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When Guys Lie About Their Age to Date Older Women, It’s Child’s Play

Sooner or later, the ruse always falls apart. Is it self-sabotage? Sociopathy? Or just immaturity?

Helen, a 44-year-old mother of two in Brooklyn, had dated younger men in the past. But when she matched with a guy on Bumble, everything seemed above board — except that he didn’t look 41, as he claimed. “I broke the ice by asking for skincare tips, because this dude looked amazing for his 40s,” she tells me. But on their first meeting, a masked date in the park, she learned that his real anti-aging regimen was actually being 30.

“I’m almost 45. Fifteen years is a lot!” she says.

She managed to get over the lie — at least temporarily — “because he was an excellent kisser and an all-around fun person.” They had a brief fling that included two more dates, hooking up, smoking weed and eating pizza in her bed before he ended it — citing the age difference. “I was like, ‘My dude, that’s your fault,’” she says.

As much as her younger beau was in the wrong, dating experts agree that he’s far from the only guy trying to land an older woman — or lying about his age to make it happen. They’re not just trying to work through some Freudian mommy issues either. “Older women already know who they are and bring a breadth of knowledge and experience to a relationship,” matchmaker Lisa Sisemore explains. “These qualities can be especially attractive to younger men who are looking for a more serious connection built on trust and respect.”

Kayla Broek, a relationship coach at Beyond Ages, echoes that sentiment. “Older women have had a longer period of time to accumulate personal and professional success and mature as a person,” she says. “This is quite rare in younger women and an extremely attractive trait.”

While men are more likely to have both casual and serious relationships with younger women, they also have a range of sexual preferences when it comes to age. The problem, though, for guys who prefer their women on the older side is that, according to research, women tend to respond more favorably to older men. In other words, guys who are into older women appear to be less successful when they shoot their shot with women like Helen, who don’t want to be seen as aggressive, wine-drinking cougars. In fact, recent studies reveal that younger men who date older women often go out of their way to chase them, as opposed to the other way around.

Of course, some men take a shortcut by lying about their age. At only 25, Walter has been doing exactly this since he was a barely legal liberal arts student in Boston. At the time, he jokes, he was mostly trying to have sex in apartments that were nicer than the dorms. As a classical pianist who graduated from high school a year early and traveled playing music, it was relatively easy to pass for an older guy who just looked young. Compared to his peers, he was more mature and had more in common with older women, who would often come to his concerts and talk to him afterwards. Still, he says, “It’s hard to ask out a thirty- or fortysomething as an 18-year-old, so you have to lie a little bit.”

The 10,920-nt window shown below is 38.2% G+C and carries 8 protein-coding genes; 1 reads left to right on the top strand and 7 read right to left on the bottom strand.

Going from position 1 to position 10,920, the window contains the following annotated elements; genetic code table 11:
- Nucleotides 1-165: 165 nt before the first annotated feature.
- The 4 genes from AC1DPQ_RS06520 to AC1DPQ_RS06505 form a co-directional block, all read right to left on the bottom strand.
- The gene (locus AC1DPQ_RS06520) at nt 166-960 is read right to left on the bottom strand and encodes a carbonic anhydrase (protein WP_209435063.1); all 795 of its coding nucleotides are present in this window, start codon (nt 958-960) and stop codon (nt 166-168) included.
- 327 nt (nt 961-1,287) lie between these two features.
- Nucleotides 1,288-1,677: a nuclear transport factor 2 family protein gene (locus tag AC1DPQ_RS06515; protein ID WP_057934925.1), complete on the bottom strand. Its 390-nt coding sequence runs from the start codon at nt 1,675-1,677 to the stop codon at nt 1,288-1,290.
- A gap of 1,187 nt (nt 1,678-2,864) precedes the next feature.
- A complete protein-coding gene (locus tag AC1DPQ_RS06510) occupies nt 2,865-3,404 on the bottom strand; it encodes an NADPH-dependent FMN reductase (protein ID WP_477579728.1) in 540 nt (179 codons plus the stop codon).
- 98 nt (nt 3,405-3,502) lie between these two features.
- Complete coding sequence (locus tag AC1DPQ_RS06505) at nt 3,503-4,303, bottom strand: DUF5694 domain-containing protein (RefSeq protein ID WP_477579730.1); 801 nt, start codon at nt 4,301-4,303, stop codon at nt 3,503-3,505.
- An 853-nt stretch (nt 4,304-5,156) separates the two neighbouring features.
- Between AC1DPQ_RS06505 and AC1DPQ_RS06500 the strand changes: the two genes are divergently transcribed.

His strategy was surprisingly effective until he got into a more serious relationship with a 33-year-old woman when he was only 20 (while claiming to be 26). When they took a trip together and he attempted to rent a car in front of her, something you have to be 25 to do, “everything came crashing down.” “I knew I couldn’t lie my way out of it,” he tells me. But he did anyway, saying he was 23. “I don’t know why, but I thought three years older was a little better. And it wasn’t as if she was gonna ask for my ID.”

They ended the relationship a month later for myriad other reasons, though Walter admits the fact that she couldn’t trust him didn’t help. “Men who need to lie about something so easy to verify have some serious concerns that what they have to offer isn’t enough,” Broek explains. “It would be difficult for any woman, not just an older one, to overlook such blatant dishonesty so early in a relationship.”

To that end, Walter is working on being more honest with both himself and others. His rock bottom came after a month-long fling with a woman more than twice his age. After meeting at a concert, where he claimed to be 33, she invited him over to play her Fazioli, “like the Rolls-Royce pianos,” and they ended up having sex. “She wanted a younger guy, I wanted to play the piano and we both knew what I had to do to play it,” he pauses. “It definitely got weird.”

He is nostalgic, however, for the excitement of maintaining a lie. He even glamorizes the act of coming clean to some extent. “Admitting to that is the ultimate test to see if someone will stick around,” he says.

On some level, Broek suspects younger men lie about their age not as a way to overcome age gaps and build relationships, but as self-sabotage. And like most other forms of self-sabotage (e.g., cheating or picking fights), such lies are often a way to protect against the pain of rejection for other reasons. “It’s much easier on a man’s ego to blame his age instead of his behavior when he gets dumped,” Broek explains.

That, then, might be the biggest lie of all.